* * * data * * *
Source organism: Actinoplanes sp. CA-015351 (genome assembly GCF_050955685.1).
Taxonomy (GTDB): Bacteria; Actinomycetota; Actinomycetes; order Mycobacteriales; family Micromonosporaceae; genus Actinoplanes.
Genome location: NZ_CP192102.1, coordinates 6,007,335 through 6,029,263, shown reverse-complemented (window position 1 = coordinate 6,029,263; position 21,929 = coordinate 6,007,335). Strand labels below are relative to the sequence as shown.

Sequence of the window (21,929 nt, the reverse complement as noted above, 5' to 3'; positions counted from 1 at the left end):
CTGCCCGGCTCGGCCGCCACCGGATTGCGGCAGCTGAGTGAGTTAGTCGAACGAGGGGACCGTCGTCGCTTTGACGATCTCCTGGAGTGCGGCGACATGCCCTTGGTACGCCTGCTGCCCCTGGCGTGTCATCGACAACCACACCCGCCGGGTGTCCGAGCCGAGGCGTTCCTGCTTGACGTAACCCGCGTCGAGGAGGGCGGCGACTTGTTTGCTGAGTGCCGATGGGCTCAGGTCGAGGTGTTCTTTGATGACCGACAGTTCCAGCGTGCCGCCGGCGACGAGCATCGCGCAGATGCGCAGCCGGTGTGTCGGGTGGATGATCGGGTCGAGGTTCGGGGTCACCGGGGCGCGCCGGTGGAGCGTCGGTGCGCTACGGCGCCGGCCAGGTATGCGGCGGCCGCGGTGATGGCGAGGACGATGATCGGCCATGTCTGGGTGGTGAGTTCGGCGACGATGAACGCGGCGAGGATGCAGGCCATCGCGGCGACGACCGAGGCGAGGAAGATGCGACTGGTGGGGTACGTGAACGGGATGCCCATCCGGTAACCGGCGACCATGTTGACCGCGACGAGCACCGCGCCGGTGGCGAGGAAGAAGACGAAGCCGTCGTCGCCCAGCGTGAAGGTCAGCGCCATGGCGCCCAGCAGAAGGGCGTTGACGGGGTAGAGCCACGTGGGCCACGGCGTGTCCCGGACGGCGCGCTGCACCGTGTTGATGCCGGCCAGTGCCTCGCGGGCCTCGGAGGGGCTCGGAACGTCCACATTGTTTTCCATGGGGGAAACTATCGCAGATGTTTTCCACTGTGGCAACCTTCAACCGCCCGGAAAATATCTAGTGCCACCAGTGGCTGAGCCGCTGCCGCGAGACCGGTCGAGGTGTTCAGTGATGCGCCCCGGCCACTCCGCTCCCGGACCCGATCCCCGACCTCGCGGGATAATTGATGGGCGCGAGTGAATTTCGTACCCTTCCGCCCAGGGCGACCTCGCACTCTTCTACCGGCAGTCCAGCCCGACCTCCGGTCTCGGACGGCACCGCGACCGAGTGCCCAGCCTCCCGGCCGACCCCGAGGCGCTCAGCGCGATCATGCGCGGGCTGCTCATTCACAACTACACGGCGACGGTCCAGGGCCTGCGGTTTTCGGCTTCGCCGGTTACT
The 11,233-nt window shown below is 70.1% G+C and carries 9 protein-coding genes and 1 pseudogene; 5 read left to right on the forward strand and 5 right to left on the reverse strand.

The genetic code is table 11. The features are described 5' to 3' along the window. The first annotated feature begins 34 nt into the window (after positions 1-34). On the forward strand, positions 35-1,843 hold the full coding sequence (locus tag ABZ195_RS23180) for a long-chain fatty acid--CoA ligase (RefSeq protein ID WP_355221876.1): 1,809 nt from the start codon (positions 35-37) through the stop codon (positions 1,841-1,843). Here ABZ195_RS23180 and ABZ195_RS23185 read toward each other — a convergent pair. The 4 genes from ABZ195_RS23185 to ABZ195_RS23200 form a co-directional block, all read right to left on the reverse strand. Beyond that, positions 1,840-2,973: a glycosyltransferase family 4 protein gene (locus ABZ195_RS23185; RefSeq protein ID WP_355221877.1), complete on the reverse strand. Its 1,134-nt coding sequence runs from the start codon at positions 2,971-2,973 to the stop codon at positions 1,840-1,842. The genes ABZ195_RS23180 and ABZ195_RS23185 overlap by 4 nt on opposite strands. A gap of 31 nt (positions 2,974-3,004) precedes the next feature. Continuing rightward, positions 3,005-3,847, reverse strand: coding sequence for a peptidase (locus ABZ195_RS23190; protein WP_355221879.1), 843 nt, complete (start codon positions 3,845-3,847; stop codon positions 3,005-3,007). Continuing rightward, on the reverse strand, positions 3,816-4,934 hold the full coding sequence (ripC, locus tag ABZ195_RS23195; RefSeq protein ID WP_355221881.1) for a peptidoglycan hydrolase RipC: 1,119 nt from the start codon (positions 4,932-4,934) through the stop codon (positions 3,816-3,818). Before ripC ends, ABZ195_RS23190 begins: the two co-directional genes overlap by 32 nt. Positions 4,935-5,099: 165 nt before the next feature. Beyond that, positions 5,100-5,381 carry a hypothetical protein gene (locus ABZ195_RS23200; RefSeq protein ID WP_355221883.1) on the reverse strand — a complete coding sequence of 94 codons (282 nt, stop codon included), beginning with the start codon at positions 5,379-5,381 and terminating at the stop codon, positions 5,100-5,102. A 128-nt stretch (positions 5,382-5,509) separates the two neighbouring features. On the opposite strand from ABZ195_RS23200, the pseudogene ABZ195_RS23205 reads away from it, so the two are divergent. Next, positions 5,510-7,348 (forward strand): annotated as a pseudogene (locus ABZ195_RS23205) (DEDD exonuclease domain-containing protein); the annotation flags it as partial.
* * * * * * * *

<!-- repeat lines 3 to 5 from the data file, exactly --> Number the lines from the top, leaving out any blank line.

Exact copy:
Genome location: NZ_CP192102.1, coordinates 6,007,335 through 6,029,263, shown reverse-complemented (window position 1 = coordinate 6,029,263; position 21,929 = coordinate 6,007,335). Strand labels below are relative to the sequence as shown.

Sequence of the window (21,929 nt, the reverse complement as noted above, 5' to 3'; positions counted from 1 at the left end):
CTGCCCGGCTCGGCCGCCACCGGATTGCGGCAGCTGAGTGAGTTAGTCGAACGAGGGGACCGTCGTCGCTTTGACGATCTCCTGGAGTGCGGCGACATGCCCTTGGTACGCCTGCTGCCCCTGGCGTGTCATCGACAACCACACCCGCCGGGTGTCCGAGCCGAGGCGTTCCTGCTTGACGTAACCCGCGTCGAGGAGGGCGGCGACTTGTTTGCTGAGTGCCGATGGGCTCAGGTCGAGGTGTTCTTTGATGACCGACAGTTCCAGCGTGCCGCCGGCGACGAGCATCGCGCAGATGCGCAGCCGGTGTGTCGGGTGGATGATCGGGTCGAGGTTCGGGGTCACCGGGGCGCGCCGGTGGAGCGTCGGTGCGCTACGGCGCCGGCCAGGTATGCGGCGGCCGCGGTGATGGCGAGGACGATGATCGGCCATGTCTGGGTGGTGAGTTCGGCGACGATGAACGCGGCGAGGATGCAGGCCATCGCGGCGACGACCGAGGCGAGGAAGATGCGACTGGTGGGGTACGTGAACGGGATGCCCATCCGGTAACCGGCGACCATGTTGACCGCGACGAGCACCGCGCCGGTGGCGAGGAAGAAGACGAAGCCGTCGTCGCCCAGCGTGAAGGTCAGCGCCATGGCGCCCAGCAGAAGGGCGTTGACGGGGTAGAGCCACGTGGGCCACGGCGTGTCCCGGACGGCGCGCTGCACCGTGTTGATGCCGGCCAGTGCCTCGCGGGCCTCGGAGGGGCTCGGAACGTCCACATTGTTTTCCATGGGGGAAACTATCGCAGATGTTTTCCACTGTGGCAACCTTCAACCGCCCGGAAAATATCTAGTGCCACCAGTGGCTGAGCCGCTGCCGCGAGACCGGTCGAGGTGTTCAGTGATGCGCCCCGGCCACTCCGCTCCCGGACCCGATCCCCGACCTCGCGGGATAATTGATGGGCGCGAGTGAATTTCGTACCCTTCCGCCCAGGGCGACCTCGCACTCTTCTACCGGCAGTCCAGCCCGACCTCCGGTCTCGGACGGCACCGCGACCGAGTGCCCAGCCTCCCGGCCGACCCCGAGGCGCTCAGCGCGATCATGCGCGGGCTGCTCATTCACAACTACACGGCGACGGTCCAGGGCCTGCGGTTTTCGGCTTCGCCGGTTACT